Jay Root, The Associated Press by Jay Root - December 10, 2009
AUSTIN, TX – When Corpus Christi Judge Rose Vela was looking for an appointment to the Texas Supreme Court, her husband turned to a longtime friend and ally of Gov. Rick Perry – Cameron County Judge Carlos Cascos. But lawyer Filemon "Fil" Vela said he was dismayed by what Cascos told him: He needed to publicly disavow his support of Perry's rival Kay Bailey Hutchison, get on the Perry re-election bandwagon, and give the governor some campaign money for his wife to even be considered for the appointment. "It's clear that despite her qualifications, that when it came to the appointment, she was not on a level playing field because I had contributed to Hutchison – and I wasn't going to switch my support just to help her get the appointment," Filemon Vela told The Associated Press. Rose Vela is now running in the March Republican primary against the judge Perry ultimately appointed – Eva Guzman of Houston.
Cascos acknowledged that he gave Filemon Vela advice on how his wife might become eligible for an appointment to the high court. That included a recommendation that Filemon Vela endorse the governor and contribute to his campaign, Cascos said. What's not entirely clear is the role played by the governor's office or campaign. Cascos said he acted alone, without direction from Perry or his aides, a subject of dispute between the Vela and Perry camps. The saga began in August, when Justice Scott Brister announced he was stepping down from the high court, allowing Perry to appoint a temporary replacement. Rose Vela, a judge on the 13th Court of Appeals in coastal South Texas, expressed interest in the seat, and her husband inquired about an appointment. But Filemon Vela said Republican officials told him his support of Hutchison in the GOP primary was standing in his wife's way. The first to deliver the news was Eric Opiela, director of the Texas Republican Party, Filemon Vela said. Opiela, who resigned his party job in late November, declined to comment. After hearing from Opiela, Filemon Vela approached Cascos, whom Perry had once appointed to the Texas Public Safety Commission. Vela said Cascos told him in two conversations that he should endorse Perry and donate to his campaign if he wanted his wife to get the appointment. Cascos said the advice was meant "from one friend to another" and not as a message from Perry or anybody who works for him.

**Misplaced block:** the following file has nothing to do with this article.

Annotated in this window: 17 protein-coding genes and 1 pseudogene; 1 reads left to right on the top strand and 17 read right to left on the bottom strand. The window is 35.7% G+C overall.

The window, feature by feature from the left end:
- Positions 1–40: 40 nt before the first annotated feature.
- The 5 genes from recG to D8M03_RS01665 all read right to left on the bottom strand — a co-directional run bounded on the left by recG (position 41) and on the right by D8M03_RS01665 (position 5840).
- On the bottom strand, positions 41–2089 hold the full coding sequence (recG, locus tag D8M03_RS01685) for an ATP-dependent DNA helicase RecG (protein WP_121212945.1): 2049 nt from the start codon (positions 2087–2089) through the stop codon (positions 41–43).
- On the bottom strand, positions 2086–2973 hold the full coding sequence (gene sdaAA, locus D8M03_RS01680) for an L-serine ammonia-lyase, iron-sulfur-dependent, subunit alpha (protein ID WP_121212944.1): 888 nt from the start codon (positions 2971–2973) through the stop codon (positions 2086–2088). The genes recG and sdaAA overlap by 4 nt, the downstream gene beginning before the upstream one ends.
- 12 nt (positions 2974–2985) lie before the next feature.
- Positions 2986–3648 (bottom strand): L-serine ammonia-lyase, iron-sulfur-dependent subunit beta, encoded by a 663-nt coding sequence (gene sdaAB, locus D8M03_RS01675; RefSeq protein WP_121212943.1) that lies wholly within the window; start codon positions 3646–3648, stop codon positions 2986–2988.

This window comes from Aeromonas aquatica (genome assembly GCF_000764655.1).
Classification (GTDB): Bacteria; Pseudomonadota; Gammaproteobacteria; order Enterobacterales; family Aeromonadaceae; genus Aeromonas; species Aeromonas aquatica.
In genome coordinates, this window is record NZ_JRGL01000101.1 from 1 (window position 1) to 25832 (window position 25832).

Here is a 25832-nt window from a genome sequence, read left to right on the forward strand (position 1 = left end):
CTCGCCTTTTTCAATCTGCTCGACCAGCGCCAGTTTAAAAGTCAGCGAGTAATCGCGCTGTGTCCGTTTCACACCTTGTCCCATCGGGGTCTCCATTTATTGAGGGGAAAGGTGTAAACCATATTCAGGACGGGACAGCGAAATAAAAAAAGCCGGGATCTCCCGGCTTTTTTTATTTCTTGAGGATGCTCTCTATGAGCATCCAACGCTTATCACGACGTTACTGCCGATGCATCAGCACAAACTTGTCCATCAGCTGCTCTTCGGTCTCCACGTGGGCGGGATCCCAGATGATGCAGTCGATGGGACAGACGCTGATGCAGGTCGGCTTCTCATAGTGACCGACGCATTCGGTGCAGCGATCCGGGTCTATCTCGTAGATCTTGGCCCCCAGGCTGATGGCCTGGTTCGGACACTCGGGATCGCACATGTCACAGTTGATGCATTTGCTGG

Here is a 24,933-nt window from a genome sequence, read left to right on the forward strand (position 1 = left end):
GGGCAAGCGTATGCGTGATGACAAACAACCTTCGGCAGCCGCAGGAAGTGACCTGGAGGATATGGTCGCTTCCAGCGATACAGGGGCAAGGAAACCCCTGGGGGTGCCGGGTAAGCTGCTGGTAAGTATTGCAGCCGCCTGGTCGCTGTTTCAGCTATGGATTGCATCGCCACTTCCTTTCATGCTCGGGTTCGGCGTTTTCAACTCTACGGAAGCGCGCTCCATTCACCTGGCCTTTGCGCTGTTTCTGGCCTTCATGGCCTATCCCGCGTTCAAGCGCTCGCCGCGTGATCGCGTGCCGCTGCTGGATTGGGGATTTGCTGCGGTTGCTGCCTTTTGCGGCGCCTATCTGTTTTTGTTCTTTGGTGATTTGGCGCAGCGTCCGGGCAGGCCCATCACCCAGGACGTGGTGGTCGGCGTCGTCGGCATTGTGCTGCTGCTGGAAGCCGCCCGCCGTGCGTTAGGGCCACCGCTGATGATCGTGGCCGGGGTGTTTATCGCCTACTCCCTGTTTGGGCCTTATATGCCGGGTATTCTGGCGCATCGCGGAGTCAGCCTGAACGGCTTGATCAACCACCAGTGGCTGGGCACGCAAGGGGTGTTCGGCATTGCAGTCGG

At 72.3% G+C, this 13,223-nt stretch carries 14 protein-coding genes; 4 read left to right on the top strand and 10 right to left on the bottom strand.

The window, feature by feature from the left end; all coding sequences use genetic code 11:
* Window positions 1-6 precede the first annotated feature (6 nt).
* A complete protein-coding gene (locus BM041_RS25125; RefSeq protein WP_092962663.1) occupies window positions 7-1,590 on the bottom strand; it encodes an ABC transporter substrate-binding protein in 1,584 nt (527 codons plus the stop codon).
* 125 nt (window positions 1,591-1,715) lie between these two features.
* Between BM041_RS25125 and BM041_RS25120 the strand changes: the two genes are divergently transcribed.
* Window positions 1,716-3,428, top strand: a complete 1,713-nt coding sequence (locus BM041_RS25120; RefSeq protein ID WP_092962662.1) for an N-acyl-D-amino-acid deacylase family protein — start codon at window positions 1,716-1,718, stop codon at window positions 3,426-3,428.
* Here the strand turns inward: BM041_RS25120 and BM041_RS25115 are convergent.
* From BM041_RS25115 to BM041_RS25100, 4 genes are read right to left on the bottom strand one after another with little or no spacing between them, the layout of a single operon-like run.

"I said, 'If you want it bad enough ... I would withdraw the endorsement [of Hutchison], I would contribute to the campaign, I would support him,' " Cascos recalled. He also said he told Filemon Vela that it was only a suggestion and "there's no guarantees or assurances that anything is going to happen." Perry spokeswoman Allison Castle said Perry's chief of staff, Ray Sullivan, and Cascos spoke on the phone about a possible appointment for Rose Vela but didn't discuss endorsements or campaign contributions. Sullivan told Cascos that Perry would "consider all the applicants," Castle said. In the end, Vela submitted an application for an appointment, but the job went to Guzman, whom Perry had previously appointed to a Houston appellate court. The two face each other in the GOP primary for a full term to the Supreme Court seat. Guzman's campaign consultant, Ted Delisi, said neither Guzman nor her husband has ever given campaign money to Perry. "Justice Guzman's qualifications are what put on her on the court. Period," Delisi said.